Peter Jackson’s Middle-earth saga comes to a thrilling conclusion with The Hobbit: The Battle of the Five Armies, serving as both a wrap-up of The Hobbit trilogy, but also creating a bridge to the director’s Lord of the Rings trilogy.
Studio: Warner Brothers
Distributed By: N/A
Video Resolution and Encode: 1080P/AVC, 1080P/MVC
Aspect Ratio: 2.40:1
Audio: English 7.1 DTS-HDMA, Spanish 5.1 DD, French 5.1 DD
Subtitles: English SDH, Spanish, French
Run Time: 2 Hr. 24 Min.
Package Includes: Blu-ray, 3D Blu-ray, DVD, UltraViolet5-disc Blu-ray keepcase with lenticular sleeve
Disc Type: BD50 (dual layer), DVD-9 (dual layer)
Region: A, 1
Release Date: 03/24/2015
Unlike the previous entry, The Hobbit: The Desolation of Smaug, which included a tacked on prologue to refamiliarize viewers of what occurred in The Hobbit: An Unexpected Journey, the final entry, The Hobbit: The Battle of the Five Armies gets right to the point and picks up almost exactly where the previous film left off, with Smaug (voiced by Benedict Cumberbatch) burning Laketown to ashes while the citizens flee for their lives. As Thorin (Richard Armitage) and his band of dwarves view the destruction from Erebor with Bilbo (Martin Freeman), Bard (Luke Evans) reclaims his destiny by striking down Smaug and saving the villagers, who take refuge in the deserted town of Dale along the shores of the lake. But the gold within the mountain is sickening Thorin’s mind, driving him mad with envy and rage, so much so that when Thranduil (Lee Pace) arrives with an army of elves to both offer aid to the Laketown refugees and reclaim a white gem necklace hidden inside the mountain that once belonged to him, Thorin would rather go to war than share in the wealth that he had promised.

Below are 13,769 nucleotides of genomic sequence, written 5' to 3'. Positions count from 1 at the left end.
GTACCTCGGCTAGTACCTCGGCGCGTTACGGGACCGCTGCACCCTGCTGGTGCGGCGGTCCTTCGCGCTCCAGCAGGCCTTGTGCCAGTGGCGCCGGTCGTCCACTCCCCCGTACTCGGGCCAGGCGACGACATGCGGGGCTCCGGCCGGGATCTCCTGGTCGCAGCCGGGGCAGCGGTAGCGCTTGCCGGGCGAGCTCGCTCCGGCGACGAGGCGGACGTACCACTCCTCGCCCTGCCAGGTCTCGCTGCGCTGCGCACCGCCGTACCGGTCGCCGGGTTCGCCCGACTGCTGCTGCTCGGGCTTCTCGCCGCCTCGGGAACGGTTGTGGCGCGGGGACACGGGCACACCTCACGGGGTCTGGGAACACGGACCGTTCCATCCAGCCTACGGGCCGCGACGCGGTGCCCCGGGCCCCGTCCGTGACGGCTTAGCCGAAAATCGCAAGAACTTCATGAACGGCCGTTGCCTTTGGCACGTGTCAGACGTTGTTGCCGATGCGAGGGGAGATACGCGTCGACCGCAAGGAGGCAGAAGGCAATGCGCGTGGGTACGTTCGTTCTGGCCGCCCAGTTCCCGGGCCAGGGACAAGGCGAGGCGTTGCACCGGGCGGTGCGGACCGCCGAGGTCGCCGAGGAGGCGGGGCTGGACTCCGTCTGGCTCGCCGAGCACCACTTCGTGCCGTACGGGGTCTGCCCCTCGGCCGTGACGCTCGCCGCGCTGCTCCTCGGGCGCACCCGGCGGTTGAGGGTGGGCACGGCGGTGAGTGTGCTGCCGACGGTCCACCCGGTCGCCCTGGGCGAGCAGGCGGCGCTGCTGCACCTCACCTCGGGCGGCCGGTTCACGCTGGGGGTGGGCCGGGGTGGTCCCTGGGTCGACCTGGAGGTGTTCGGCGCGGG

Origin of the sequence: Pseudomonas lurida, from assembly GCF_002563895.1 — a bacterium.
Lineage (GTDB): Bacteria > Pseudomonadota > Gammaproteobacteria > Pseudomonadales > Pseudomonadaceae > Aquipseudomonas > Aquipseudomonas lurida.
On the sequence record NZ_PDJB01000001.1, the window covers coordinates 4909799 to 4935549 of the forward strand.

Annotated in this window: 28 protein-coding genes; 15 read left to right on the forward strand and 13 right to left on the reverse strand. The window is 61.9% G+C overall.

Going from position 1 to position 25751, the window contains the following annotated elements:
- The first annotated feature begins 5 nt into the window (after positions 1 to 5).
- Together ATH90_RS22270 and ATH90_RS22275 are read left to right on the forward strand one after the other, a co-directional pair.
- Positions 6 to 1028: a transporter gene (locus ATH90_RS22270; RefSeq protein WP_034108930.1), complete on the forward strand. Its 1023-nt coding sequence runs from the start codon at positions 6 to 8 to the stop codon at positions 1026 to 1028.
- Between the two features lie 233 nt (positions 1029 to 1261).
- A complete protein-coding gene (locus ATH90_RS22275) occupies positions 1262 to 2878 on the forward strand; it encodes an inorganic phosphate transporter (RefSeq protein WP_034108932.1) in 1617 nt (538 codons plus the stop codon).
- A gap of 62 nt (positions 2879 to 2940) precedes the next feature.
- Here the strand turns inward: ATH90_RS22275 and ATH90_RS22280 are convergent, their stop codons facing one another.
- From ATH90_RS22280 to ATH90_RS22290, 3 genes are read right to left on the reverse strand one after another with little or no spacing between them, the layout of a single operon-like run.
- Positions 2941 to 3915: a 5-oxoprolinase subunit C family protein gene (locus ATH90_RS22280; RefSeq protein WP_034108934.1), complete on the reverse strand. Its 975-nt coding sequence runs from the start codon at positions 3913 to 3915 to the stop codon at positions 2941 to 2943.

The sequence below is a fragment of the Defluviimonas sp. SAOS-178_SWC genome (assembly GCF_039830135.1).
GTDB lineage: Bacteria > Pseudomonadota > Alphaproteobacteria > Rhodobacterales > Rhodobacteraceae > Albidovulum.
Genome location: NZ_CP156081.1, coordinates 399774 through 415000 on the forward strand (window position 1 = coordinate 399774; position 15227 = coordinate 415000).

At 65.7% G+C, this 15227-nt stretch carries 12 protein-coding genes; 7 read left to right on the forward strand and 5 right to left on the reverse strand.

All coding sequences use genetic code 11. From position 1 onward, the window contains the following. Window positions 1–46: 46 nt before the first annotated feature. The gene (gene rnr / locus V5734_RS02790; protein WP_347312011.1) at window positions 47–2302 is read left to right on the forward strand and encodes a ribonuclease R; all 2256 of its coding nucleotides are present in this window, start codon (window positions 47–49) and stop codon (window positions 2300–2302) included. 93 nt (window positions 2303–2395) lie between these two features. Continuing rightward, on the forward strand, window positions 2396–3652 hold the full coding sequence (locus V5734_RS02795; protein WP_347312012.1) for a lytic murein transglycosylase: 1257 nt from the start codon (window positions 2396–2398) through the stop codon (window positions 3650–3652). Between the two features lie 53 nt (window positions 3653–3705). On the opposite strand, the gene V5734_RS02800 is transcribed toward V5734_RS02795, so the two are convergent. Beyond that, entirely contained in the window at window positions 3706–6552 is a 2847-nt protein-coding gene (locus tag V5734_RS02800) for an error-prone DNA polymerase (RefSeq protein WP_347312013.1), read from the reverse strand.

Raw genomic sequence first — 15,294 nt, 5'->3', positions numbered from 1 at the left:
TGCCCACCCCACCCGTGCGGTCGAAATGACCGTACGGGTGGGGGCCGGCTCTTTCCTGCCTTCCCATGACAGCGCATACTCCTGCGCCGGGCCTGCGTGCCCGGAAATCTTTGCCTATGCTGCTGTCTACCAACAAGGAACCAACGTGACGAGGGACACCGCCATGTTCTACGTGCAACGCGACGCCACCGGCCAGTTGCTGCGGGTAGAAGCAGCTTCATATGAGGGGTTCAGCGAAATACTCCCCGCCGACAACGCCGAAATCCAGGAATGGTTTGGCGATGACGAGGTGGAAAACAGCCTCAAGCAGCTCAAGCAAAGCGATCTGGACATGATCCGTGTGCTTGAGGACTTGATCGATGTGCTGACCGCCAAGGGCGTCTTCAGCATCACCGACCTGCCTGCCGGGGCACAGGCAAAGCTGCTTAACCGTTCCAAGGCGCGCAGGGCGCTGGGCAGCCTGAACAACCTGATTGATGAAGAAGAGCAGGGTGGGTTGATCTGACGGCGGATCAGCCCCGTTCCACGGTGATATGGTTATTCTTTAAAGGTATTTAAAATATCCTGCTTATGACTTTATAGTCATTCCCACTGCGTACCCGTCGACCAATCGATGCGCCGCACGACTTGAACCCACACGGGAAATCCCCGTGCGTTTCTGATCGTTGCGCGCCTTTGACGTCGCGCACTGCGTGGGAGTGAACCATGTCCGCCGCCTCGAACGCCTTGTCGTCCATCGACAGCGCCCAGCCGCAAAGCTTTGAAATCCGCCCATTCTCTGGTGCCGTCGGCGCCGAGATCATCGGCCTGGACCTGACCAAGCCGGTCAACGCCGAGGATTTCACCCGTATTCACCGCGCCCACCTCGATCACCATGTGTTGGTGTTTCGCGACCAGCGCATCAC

The Production Rating: 4.5/5
Meanwhile, Gandalf (Ian McKellen) is still imprisoned by the Orcs at Dol Goldur, and is eventually freed by Galadriel (Cate Blanchett), with assistance from Elrond (Hugo Weaving), Saruman (Christopher Lee), and Radagast (Sylvester McCoy), but at a great cost to Galadriel. Knowing what the Orcs are up to, Gandalf rushes back to Dale to warn Bilbo, Thorin, Thranduil, and Bard of what’s to come. This all leads to a defining moment in Middle-earth, with Sauron taking his first strike against dwarves, elves, and mankind with an all-out battle.
As a movie, The Hobbit: The Battle of the Five Armies works exceptionally well, with engaging battle sequences and a brisk pace that keeps the audience entertained and engaged in the storyline. Those battle sequences, however, do not top the technical achievement of those in Peter Jackson’s previous Middle-earth films, The Two Towers and The Return of the King from The Lord of the Rings trilogy. The movie does succeed in tying up the loose ends from the previous Hobbit films, including the Romeo and Juliet love affair between Kili (Aidan Turner) and Tauriel (Evangeline Lilly), and sets up story threads that continue in The Lord of the Rings.
The overall video quality provides excellent color reproduction (even if it was tweaked during post production) as well as detail. Blacks are nice and inky, while whites are often bright but never clip. Although shot in native 3D at 48 fps, Battle has a much more film-like appearance than the first entry, An Unexpected Journey, which often looked too much like it was shot on digital video (which all three Hobbit films were). The 2D version is on one BD50 disc (as noted above), and presents the film in 1080p with its intended 2.40 theatrical aspect ratio, using the AVC codec.